German Jewish Immigrants, Part 3
German Jewish Businessmen in the 19th Century
The Civil War, also known as The War Between the States (1861-1865), marked the era in which the most successful German Jewish businessmen turned to finance. This does not mean that all, or even a majority of German speaking Jewish immigrants entered finance. Many remained in the peddler and retail business and invented the department store.
The financially most successful German Jews became financiers in part because the Civil War provided opportunities to enter finance and in part because those whose business was in clothing were able to capitalize on the need for uniforms and other clothes. Some of the Jewish textile manufacturers obtained lucrative contracts from the U.S. government, so that some Jewish contractors had accumulated $1 million by 1864.
In addition to these circumstances, it was fortuitous that New York had become the financial center of the United States even as the Jewish community grew in that city because it had become the port of arrival for so many immigrants. This can be seen by looking at the population statistics for New York since 1850, when that city had a population of 696,000. In 1900, New York had three million inhabitants and by 1910, shortly before Congress shut down most immigration, New York had nearly five million people.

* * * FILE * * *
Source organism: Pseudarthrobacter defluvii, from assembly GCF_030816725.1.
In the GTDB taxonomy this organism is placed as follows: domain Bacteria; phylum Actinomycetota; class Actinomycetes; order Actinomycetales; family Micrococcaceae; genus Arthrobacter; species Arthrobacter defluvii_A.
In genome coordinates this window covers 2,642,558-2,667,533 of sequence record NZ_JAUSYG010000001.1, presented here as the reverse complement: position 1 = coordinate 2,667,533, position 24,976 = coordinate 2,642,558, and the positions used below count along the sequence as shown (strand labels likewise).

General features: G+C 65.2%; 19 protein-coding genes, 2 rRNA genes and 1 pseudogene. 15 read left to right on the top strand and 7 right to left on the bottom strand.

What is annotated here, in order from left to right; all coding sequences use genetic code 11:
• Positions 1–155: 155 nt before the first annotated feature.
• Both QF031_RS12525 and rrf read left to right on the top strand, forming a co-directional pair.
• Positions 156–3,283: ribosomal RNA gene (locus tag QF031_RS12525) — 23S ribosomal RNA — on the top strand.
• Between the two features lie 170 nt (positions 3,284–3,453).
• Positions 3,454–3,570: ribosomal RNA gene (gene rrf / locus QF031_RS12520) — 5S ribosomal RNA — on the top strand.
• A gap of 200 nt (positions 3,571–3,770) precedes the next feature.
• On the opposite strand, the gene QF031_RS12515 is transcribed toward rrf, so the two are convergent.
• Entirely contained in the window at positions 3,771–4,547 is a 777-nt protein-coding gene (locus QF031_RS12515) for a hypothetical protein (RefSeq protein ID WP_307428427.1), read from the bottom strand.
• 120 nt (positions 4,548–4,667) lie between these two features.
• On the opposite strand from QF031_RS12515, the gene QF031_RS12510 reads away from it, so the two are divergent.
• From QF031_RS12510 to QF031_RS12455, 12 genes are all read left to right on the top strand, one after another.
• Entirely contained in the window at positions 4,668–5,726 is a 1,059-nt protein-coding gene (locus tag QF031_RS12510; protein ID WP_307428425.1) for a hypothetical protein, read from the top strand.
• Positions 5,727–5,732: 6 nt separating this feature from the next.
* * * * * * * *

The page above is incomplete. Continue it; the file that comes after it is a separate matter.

That segment of the German Jewish immigrants who had earned a great amount of money gradually formed a German Jewish elite in New York. This came about because the “leading” citizens of New York would not deal with Jews or allow them to become part of their “inner circle” of friends. The Morgans and the Vanderbilts would not deal with Jews. Therefore, wealthy Jews formed their own country clubs, produced lavish entertainments, organized charities, and supported political candidates, thereby mirroring the conduct of the non-Jewish “elites.” These upper class German Jews married one another and created an entire social network, which, despite changed conditions, continues to this day.
This elite was attached to their native language, as are immigrants of all backgrounds. This alone did not separate them from other Americans. In addition, these elites were also Jewish, and that did indeed create a barrier towards acceptance by the Gentile upper class. Therefore, the upper class German Jewish men formed their own social clubs, thereby imitating the actions of Gentiles, who would not allow the Jews into their clubs. The German Jews spoke the German language among themselves and founded a social club in 1852 which was called Harmonie Gesellschaft, which continued to use German until 1893.